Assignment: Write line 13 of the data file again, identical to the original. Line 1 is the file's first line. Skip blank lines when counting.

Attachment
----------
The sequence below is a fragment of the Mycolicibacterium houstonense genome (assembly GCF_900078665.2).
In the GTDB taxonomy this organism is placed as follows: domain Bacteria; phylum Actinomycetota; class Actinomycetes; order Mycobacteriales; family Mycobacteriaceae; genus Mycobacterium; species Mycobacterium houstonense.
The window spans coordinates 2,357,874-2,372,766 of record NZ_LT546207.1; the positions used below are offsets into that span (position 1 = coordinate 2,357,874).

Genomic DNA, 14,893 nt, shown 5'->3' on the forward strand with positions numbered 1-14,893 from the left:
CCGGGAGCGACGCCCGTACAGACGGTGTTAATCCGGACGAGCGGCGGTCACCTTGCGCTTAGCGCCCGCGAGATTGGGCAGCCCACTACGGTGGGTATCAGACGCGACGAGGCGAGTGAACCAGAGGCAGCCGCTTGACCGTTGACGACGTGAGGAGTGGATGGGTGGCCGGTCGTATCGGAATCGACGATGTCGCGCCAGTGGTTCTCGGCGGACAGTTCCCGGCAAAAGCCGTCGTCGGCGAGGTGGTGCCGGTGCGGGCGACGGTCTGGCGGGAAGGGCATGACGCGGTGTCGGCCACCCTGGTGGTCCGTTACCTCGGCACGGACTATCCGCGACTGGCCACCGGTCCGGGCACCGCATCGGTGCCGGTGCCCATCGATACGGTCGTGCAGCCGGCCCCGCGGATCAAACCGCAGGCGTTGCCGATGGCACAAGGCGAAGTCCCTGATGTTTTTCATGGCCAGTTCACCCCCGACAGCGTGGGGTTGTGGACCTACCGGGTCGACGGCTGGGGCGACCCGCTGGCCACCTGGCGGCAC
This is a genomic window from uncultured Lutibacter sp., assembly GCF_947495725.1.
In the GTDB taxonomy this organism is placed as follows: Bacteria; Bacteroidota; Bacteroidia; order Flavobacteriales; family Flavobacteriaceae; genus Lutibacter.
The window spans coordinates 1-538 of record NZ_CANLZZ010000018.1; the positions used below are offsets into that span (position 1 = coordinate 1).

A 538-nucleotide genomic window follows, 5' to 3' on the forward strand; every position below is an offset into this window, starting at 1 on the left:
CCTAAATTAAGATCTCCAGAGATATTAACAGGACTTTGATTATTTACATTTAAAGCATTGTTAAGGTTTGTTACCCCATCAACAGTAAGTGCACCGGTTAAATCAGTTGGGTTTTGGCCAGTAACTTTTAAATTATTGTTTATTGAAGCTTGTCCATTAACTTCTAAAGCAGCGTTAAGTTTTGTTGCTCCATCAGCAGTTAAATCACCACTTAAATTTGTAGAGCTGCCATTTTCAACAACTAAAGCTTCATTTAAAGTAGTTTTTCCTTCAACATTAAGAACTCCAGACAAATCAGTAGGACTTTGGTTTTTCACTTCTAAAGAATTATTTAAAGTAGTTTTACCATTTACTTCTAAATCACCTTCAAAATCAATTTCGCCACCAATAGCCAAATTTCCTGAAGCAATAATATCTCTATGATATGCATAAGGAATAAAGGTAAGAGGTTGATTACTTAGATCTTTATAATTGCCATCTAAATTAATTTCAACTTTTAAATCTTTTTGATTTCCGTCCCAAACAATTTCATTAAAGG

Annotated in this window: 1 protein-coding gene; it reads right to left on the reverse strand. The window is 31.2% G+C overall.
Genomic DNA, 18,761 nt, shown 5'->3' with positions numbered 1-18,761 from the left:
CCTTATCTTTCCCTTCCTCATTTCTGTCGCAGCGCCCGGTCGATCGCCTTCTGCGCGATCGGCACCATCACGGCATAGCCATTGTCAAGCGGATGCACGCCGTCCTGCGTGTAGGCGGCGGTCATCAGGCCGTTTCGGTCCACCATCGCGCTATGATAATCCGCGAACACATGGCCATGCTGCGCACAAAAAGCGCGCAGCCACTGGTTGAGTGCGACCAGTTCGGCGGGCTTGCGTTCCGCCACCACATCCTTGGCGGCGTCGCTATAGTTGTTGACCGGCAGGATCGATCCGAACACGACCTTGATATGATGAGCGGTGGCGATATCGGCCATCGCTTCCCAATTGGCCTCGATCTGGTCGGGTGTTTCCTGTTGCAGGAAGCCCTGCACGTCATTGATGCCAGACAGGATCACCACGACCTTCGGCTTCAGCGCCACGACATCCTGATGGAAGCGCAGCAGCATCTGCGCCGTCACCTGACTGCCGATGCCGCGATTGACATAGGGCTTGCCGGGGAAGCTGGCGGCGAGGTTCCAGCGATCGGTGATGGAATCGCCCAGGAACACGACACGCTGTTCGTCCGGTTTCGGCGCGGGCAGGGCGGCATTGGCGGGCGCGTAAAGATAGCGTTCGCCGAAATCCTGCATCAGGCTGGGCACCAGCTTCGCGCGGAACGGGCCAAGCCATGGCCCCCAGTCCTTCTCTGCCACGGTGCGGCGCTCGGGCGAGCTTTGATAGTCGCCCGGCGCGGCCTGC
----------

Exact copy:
CCTTATCTTTCCCTTCCTCATTTCTGTCGCAGCGCCCGGTCGATCGCCTTCTGCGCGATCGGCACCATCACGGCATAGCCATTGTCAAGCGGATGCACGCCGTCCTGCGTGTAGGCGGCGGTCATCAGGCCGTTTCGGTCCACCATCGCGCTATGATAATCCGCGAACACATGGCCATGCTGCGCACAAAAAGCGCGCAGCCACTGGTTGAGTGCGACCAGTTCGGCGGGCTTGCGTTCCGCCACCACATCCTTGGCGGCGTCGCTATAGTTGTTGACCGGCAGGATCGATCCGAACACGACCTTGATATGATGAGCGGTGGCGATATCGGCCATCGCTTCCCAATTGGCCTCGATCTGGTCGGGTGTTTCCTGTTGCAGGAAGCCCTGCACGTCATTGATGCCAGACAGGATCACCACGACCTTCGGCTTCAGCGCCACGACATCCTGATGGAAGCGCAGCAGCATCTGCGCCGTCACCTGACTGCCGATGCCGCGATTGACATAGGGCTTGCCGGGGAAGCTGGCGGCGAGGTTCCAGCGATCGGTGATGGAATCGCCCAGGAACACGACACGCTGTTCGTCCGGTTTCGGCGCGGGCAGGGCGGCATTGGCGGGCGCGTAAAGATAGCGTTCGCCGAAATCCTGCATCAGGCTGGGCACCAGCTTCGCGCGGAACGGGCCAAGCCATGGCCCCCAGTCCTTCTCTGCCACGGTGCGGCGCTCGGGCGAGCTTTGATAGTCGCCCGGCGCGGCCTGC